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In Holiday Guide

Brady's not a big fan of that guy in the red suit.

For some kids, Santa is scary


Most kids who celebrate Christmas, and maybe even some who don't, like the concept of Santa. After all, he's a smiling Grandpa-looking guy who dumps toys under twinkly trees. What's not to like – especially when he's safely depicted in a book or on a screen?

But for many kids, getting up close and personal with an in-the-flesh mall Santa is another story. And not one that causes visions of sugarplums to dance in their little heads. For a lot of children, Santa is downright scary. But why?

Perhaps it's simply because Santa is a total stranger, and many young kids experience separation anxiety when they are not near or being held by a parent or caregiver.

"I don't know why I thought my daughter would be OK with sitting on Santa's lap," says Carole Dante, a Whitefish Bay mom with a 1-year-old. "She doesn't even want to sit on my mother-in-law's lap."

Some kids are scared or suspicious of people with a lot of facial hair. (Excluding the children of hipsters, of course, who are accustomed to a village of bearded grown ups, ha). Plus, a lot of Santas wear glasses, too, making Mr. Claus even more clandestine.

But would a bald-faced fella help kids warm up to the North Pole's most famous resident? Probably not. Considering that parents warn young children about stranger danger and tell them never to go near someone they don't know, it's understandable that kids are programmed to be leery of Santa and even feel confused that parents are suddenly suggesting they sit on a stranger and tell him their deepest desires.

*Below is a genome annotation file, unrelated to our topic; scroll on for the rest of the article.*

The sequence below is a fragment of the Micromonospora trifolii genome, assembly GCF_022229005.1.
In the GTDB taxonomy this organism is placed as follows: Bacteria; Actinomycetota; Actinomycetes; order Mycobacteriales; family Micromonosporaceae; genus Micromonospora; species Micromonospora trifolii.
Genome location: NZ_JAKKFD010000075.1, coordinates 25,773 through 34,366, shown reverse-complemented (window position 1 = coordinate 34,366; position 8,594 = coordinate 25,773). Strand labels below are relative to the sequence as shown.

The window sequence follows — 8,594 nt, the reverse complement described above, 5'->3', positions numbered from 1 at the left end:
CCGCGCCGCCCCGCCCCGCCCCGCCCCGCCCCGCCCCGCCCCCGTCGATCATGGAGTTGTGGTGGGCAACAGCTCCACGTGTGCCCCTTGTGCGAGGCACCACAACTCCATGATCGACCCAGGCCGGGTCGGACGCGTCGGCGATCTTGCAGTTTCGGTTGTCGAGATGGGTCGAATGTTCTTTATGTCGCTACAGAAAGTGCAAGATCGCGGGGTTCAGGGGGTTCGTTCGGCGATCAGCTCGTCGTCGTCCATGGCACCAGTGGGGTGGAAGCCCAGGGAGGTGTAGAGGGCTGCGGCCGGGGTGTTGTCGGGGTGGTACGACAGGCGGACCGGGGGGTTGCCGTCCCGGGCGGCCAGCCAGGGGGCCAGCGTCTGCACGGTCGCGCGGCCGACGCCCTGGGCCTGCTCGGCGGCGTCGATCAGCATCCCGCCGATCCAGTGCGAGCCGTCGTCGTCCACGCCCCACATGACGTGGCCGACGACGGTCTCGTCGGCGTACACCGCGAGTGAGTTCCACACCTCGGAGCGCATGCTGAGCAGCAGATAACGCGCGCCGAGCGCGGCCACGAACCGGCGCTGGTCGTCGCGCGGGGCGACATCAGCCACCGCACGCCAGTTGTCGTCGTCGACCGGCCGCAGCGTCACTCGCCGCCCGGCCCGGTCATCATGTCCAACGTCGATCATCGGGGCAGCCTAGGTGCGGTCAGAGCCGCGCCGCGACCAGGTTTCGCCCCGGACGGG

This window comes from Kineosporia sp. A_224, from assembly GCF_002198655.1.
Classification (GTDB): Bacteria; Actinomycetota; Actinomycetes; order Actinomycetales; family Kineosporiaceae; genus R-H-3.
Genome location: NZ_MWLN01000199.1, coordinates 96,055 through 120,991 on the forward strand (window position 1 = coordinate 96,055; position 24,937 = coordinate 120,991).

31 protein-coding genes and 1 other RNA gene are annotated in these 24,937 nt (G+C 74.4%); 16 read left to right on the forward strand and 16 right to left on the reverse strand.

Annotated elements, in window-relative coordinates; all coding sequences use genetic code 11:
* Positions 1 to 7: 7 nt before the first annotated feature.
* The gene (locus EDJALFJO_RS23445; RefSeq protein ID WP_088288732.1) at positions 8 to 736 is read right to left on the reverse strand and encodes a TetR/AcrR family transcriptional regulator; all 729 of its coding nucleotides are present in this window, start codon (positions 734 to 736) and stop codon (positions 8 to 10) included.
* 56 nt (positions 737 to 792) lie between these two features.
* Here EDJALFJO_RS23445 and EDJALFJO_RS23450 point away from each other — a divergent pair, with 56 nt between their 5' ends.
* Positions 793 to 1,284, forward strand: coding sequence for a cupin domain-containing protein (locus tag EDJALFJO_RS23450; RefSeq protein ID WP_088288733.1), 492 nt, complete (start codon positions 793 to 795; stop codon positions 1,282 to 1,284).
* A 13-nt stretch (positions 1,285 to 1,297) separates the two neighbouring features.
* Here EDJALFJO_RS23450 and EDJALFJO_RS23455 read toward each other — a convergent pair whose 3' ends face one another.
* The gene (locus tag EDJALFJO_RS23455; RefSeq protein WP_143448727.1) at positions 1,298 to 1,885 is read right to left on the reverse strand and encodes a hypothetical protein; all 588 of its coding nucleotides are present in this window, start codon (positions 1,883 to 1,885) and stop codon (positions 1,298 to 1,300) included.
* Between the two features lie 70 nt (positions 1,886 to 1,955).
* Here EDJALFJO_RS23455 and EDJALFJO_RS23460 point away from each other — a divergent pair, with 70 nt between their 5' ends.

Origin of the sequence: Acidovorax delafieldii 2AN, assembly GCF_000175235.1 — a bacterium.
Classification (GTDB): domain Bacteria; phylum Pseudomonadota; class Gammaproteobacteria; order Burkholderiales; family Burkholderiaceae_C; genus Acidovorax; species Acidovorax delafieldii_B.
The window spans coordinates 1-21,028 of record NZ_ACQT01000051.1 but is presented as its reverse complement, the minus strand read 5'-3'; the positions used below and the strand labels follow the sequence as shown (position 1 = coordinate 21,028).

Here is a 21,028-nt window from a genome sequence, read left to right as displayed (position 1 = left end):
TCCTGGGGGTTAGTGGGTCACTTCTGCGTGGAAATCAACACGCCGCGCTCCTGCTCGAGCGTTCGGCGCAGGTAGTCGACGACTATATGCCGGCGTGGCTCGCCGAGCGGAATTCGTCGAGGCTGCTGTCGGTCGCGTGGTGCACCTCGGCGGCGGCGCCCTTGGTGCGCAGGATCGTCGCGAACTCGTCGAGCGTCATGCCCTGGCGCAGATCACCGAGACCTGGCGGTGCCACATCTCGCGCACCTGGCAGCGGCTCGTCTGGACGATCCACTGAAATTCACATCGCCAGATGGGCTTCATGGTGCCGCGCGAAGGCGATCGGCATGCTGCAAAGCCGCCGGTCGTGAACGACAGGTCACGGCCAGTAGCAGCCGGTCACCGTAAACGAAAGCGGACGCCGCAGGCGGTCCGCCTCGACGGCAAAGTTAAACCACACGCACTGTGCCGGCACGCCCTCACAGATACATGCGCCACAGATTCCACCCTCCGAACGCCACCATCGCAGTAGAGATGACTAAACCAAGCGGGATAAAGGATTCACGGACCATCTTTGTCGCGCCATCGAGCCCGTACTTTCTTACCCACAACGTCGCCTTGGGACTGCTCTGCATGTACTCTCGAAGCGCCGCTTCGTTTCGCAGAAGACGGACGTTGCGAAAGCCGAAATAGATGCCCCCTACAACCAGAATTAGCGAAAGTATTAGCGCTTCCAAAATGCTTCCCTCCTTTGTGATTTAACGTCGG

Actually, it's surprising that more kids aren't uncomfortable with the idea of Santa busting into their house when everyone's asleep. After all, if Santa can slide down the chimney, can't a robber? A zombie? Luckily, most kids don't put these things together, but some do.

"My son asked if Santa could just ring the doorbell. He was worried about him getting stuck in the chimney and not comfortable with him walking around the house while we were sleeping," says Naomi Lauren.

Sometimes kids might have adverse reactions to Santa because Santa might resonate what the New Agers call "bad energy." After all, there's a good chance the guy has been peed on 12 times already that day, not to mention the beard pulling, crying and endless requests for technology devices and video games he's never heard of.

Perhaps by 3:45 p.m. on a Saturday afternoon a week before Christmas, ol' St. Nick isn't feeling so jolly, and kids pick up on this. Suddenly, there's not a jingle bell that's jingly enough to make little Sammy smile for the camera.

Julie Baker says her 2-and-a-half-year-old son, like most toddlers, doesn't care about new toys. He, in fact, prefers the ones he already has. So sitting on Santa's lap, which he recently did with his 8-year-old sister at Mayfair Mall, wasn't exactly a magical experience for him.

"He is happy with his toys now, and he thinks those will go away if Santa comes," says Baker. "As soon as I took him off his lap, he said, 'No Santa!' and then asked to go on the elevator."

According to Dante, most of the time, visiting Santa at the mall is for the parents, not the kids. Parents, she says, want to have photos to put in holiday cards or to save as keepsakes whereas most children would skip the experience all together.

"My daughter would have been happier staying home and watching 'Rudolph' for the umpteenth time, but I wanted to put her in the new dress and show her off at the mall," says Dante. "I'm really turning into my mother."

Talkbacks

sandstorm | Dec. 13, 2011 at 8:04 a.m. (report)

A: how are glasses "clandestine"? B: i think many fear him because he is the biggest celebrity in a kid's world. as adults a lot of us still feel very anxious meeting our favorite movie or rock star.

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